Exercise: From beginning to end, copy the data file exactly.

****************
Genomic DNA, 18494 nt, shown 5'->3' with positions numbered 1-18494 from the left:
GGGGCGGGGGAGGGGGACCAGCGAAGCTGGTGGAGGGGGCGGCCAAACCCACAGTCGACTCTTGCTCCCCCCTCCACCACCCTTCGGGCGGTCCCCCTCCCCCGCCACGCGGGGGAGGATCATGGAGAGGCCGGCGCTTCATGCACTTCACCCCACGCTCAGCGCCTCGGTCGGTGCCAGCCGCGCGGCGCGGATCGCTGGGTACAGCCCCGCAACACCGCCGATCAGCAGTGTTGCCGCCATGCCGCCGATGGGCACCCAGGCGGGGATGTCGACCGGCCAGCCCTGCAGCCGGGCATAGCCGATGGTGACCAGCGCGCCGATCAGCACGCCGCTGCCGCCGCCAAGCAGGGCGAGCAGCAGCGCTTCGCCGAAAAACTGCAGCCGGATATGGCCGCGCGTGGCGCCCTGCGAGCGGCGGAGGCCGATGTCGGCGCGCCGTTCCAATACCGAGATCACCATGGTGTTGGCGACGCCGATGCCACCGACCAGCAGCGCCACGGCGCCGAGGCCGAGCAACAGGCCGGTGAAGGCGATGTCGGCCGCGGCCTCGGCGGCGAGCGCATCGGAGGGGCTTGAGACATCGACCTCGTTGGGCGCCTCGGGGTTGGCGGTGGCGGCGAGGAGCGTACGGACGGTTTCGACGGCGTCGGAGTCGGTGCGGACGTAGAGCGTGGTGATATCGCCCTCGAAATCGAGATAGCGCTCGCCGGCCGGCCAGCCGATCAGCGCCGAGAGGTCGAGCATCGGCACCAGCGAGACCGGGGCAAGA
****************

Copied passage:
Genomic DNA, 18494 nt, shown 5'->3' with positions numbered 1-18494 from the left:
GGGGCGGGGGAGGGGGACCAGCGAAGCTGGTGGAGGGGGCGGCCAAACCCACAGTCGACTCTTGCTCCCCCCTCCACCACCCTTCGGGCGGTCCCCCTCCCCCGCCACGCGGGGGAGGATCATGGAGAGGCCGGCGCTTCATGCACTTCACCCCACGCTCAGCGCCTCGGTCGGTGCCAGCCGCGCGGCGCGGATCGCTGGGTACAGCCCCGCAACACCGCCGATCAGCAGTGTTGCCGCCATGCCGCCGATGGGCACCCAGGCGGGGATGTCGACCGGCCAGCCCTGCAGCCGGGCATAGCCGATGGTGACCAGCGCGCCGATCAGCACGCCGCTGCCGCCGCCAAGCAGGGCGAGCAGCAGCGCTTCGCCGAAAAACTGCAGCCGGATATGGCCGCGCGTGGCGCCCTGCGAGCGGCGGAGGCCGATGTCGGCGCGCCGTTCCAATACCGAGATCACCATGGTGTTGGCGACGCCGATGCCACCGACCAGCAGCGCCACGGCGCCGAGGCCGAGCAACAGGCCGGTGAAGGCGATGTCGGCCGCGGCCTCGGCGGCGAGCGCATCGGAGGGGCTTGAGACATCGACCTCGTTGGGCGCCTCGGGGTTGGCGGTGGCGGCGAGGAGCGTACGGACGGTTTCGACGGCGTCGGAGTCGGTGCGGACGTAGAGCGTGGTGATATCGCCCTCGAAATCGAGATAGCGCTCGCCGGCCGGCCAGCCGATCAGCGCCGAGAGGTCGAGCATCGGCACCAGCGAGACCGGGGCAAGA